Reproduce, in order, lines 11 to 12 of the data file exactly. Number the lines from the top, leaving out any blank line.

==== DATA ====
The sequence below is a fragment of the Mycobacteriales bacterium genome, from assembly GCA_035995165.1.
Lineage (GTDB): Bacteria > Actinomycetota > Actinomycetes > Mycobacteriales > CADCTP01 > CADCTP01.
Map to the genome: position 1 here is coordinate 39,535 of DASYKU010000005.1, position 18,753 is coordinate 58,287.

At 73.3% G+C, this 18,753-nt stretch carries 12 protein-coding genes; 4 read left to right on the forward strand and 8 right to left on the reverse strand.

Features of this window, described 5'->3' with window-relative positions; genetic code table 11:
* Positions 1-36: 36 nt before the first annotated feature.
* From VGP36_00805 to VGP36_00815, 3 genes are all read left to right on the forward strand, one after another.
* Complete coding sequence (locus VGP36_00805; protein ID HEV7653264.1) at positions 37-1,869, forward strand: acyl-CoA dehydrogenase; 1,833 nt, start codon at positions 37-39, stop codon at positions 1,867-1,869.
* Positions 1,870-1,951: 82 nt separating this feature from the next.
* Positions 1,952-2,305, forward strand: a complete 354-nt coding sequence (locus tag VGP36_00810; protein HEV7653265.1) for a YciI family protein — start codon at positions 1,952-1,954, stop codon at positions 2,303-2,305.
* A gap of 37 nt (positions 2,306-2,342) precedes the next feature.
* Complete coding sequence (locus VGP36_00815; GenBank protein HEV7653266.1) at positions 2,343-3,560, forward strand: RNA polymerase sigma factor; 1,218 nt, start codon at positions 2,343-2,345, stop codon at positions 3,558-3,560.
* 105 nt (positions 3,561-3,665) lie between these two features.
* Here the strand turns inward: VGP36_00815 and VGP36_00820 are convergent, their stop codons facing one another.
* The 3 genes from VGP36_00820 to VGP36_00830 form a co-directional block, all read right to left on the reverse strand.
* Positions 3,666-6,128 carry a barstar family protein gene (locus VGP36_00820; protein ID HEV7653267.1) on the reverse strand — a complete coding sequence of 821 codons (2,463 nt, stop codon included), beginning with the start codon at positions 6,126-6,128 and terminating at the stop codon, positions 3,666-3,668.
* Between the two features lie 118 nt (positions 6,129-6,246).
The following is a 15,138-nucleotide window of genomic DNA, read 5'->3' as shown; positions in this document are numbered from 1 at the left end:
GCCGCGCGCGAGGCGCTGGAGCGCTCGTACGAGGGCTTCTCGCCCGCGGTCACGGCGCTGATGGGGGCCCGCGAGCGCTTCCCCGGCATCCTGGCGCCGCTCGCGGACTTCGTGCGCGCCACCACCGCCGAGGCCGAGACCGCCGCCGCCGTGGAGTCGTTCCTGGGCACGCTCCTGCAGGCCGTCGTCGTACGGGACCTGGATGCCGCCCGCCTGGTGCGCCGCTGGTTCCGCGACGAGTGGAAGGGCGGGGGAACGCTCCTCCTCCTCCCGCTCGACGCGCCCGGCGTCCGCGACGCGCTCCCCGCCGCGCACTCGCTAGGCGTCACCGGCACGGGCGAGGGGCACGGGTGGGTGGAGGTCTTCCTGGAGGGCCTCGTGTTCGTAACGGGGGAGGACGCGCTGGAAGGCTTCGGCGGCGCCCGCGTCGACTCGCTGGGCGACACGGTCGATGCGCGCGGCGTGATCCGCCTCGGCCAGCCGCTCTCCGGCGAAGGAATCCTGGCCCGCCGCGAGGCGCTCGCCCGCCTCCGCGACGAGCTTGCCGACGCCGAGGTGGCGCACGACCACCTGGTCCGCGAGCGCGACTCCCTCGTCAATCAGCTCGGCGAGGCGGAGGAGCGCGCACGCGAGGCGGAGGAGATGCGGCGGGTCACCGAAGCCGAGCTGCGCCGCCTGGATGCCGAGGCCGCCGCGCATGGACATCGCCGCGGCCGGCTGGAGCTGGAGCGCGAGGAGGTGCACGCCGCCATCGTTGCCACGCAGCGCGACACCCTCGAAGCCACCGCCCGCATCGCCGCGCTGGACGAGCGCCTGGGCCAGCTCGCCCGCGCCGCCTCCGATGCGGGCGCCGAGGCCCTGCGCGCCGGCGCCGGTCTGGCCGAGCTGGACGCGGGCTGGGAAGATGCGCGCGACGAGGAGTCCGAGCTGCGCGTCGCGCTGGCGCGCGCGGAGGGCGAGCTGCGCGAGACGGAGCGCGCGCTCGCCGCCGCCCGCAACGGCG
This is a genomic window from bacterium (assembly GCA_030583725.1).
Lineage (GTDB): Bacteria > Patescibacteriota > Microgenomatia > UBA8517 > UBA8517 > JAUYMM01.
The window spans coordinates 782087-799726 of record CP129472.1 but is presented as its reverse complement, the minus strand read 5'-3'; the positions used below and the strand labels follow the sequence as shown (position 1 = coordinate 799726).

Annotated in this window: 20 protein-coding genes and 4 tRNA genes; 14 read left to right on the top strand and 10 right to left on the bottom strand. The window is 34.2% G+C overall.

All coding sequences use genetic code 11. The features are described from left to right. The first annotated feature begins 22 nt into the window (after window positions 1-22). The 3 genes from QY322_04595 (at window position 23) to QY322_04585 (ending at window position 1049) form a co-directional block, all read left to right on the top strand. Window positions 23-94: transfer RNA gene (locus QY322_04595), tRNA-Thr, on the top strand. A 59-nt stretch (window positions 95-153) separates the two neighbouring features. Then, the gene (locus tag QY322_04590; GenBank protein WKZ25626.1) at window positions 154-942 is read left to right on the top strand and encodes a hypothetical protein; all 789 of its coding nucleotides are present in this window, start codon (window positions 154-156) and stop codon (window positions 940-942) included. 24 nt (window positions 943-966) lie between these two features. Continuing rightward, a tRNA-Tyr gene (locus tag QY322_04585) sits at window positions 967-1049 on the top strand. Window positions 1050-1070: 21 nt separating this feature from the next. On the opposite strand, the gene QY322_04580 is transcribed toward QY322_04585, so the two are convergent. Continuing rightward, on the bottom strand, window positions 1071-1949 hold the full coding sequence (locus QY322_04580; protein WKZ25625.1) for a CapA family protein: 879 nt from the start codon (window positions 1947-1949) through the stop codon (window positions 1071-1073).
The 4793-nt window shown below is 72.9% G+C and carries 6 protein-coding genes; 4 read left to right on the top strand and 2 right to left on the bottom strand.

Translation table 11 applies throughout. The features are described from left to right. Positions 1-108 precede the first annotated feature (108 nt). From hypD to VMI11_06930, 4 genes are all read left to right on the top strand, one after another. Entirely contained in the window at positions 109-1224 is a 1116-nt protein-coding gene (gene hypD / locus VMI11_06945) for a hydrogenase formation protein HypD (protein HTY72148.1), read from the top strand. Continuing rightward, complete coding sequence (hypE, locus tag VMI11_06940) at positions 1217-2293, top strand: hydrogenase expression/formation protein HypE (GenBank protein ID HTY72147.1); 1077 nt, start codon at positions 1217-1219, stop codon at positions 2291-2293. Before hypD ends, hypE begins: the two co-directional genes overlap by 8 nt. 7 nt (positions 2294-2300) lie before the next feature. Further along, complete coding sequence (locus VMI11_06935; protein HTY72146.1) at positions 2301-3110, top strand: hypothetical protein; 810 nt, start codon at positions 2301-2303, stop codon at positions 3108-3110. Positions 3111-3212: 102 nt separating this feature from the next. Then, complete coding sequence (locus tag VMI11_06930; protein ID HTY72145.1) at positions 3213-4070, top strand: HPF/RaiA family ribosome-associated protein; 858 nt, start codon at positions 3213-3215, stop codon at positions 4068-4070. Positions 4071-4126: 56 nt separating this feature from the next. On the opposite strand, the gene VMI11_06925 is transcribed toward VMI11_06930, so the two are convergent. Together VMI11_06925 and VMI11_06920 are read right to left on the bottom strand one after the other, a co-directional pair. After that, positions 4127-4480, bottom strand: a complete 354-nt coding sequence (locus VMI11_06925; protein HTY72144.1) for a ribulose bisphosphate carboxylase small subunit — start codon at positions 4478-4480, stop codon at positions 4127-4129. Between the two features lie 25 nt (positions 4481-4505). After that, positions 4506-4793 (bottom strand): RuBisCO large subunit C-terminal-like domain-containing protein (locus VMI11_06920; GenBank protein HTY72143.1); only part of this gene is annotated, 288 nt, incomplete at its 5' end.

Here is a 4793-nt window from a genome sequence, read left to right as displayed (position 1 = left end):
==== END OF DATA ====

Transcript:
* A gap of 37 nt (positions 2,306-2,342) precedes the next feature.
* Complete coding sequence (locus VGP36_00815; GenBank protein HEV7653266.1) at positions 2,343-3,560, forward strand: RNA polymerase sigma factor; 1,218 nt, start codon at positions 2,343-2,345, stop codon at positions 3,558-3,560.